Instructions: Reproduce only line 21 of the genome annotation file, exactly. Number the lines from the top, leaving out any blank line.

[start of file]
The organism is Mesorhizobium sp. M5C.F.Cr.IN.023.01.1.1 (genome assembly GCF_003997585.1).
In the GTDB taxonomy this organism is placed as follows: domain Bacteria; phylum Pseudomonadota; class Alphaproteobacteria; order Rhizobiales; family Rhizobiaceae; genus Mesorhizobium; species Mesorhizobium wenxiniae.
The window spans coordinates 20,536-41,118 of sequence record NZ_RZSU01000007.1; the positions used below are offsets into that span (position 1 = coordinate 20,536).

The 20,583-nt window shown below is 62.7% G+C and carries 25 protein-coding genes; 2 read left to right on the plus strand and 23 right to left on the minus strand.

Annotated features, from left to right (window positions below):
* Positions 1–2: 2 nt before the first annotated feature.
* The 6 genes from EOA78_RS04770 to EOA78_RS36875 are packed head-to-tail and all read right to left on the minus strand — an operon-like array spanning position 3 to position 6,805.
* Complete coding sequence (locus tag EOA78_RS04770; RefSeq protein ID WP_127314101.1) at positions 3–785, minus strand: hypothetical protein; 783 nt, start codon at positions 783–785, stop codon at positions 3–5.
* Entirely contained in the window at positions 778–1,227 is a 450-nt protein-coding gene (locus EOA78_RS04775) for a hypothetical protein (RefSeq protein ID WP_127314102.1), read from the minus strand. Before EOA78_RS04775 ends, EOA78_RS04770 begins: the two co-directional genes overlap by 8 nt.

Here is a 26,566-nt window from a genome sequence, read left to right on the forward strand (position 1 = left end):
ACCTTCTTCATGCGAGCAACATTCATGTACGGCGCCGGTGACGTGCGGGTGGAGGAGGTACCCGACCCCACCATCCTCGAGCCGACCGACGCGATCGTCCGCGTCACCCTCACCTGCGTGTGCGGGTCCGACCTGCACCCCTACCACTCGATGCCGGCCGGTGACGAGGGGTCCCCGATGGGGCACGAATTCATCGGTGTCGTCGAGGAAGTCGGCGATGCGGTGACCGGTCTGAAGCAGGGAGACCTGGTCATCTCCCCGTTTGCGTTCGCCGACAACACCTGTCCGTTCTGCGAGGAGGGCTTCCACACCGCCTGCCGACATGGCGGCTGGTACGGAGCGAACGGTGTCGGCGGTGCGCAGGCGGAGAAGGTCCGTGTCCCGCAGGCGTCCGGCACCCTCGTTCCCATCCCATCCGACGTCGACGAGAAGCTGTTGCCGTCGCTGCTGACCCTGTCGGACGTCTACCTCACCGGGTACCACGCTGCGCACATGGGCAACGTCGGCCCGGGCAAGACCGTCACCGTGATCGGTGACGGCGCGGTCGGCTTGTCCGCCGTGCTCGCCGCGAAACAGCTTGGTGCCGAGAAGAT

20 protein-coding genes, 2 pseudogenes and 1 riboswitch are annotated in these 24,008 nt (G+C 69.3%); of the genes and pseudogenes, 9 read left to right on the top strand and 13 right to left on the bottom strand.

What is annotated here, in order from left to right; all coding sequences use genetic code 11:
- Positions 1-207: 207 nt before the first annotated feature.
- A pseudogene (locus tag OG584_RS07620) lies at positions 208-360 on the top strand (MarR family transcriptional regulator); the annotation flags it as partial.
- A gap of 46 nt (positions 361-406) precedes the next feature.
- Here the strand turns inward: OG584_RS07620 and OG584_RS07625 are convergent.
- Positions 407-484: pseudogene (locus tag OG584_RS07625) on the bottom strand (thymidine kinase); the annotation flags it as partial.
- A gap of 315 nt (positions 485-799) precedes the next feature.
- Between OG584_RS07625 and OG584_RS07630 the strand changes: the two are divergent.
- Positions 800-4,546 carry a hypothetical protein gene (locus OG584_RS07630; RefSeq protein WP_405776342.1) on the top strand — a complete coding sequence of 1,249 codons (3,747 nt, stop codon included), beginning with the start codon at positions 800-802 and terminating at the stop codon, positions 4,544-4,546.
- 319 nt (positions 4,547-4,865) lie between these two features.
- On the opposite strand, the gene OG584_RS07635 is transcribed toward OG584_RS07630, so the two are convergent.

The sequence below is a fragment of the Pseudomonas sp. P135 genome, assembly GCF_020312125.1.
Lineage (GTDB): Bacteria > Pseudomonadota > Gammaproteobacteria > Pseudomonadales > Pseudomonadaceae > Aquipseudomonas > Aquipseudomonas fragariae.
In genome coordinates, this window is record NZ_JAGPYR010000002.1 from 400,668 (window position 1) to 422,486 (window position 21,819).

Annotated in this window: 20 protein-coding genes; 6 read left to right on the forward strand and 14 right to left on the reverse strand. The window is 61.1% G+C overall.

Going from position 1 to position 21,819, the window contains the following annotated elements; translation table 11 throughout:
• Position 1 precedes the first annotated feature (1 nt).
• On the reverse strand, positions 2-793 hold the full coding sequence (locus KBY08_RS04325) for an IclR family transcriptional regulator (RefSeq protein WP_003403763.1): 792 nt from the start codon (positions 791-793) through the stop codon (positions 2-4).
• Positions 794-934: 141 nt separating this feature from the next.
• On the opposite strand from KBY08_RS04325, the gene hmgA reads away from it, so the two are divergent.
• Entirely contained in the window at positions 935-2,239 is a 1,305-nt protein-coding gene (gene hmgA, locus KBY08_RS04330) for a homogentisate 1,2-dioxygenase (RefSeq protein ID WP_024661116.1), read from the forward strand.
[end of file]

- Positions 800-4,546 carry a hypothetical protein gene (locus OG584_RS07630; RefSeq protein WP_405776342.1) on the top strand — a complete coding sequence of 1,249 codons (3,747 nt, stop codon included), beginning with the start codon at positions 800-802 and terminating at the stop codon, positions 4,544-4,546.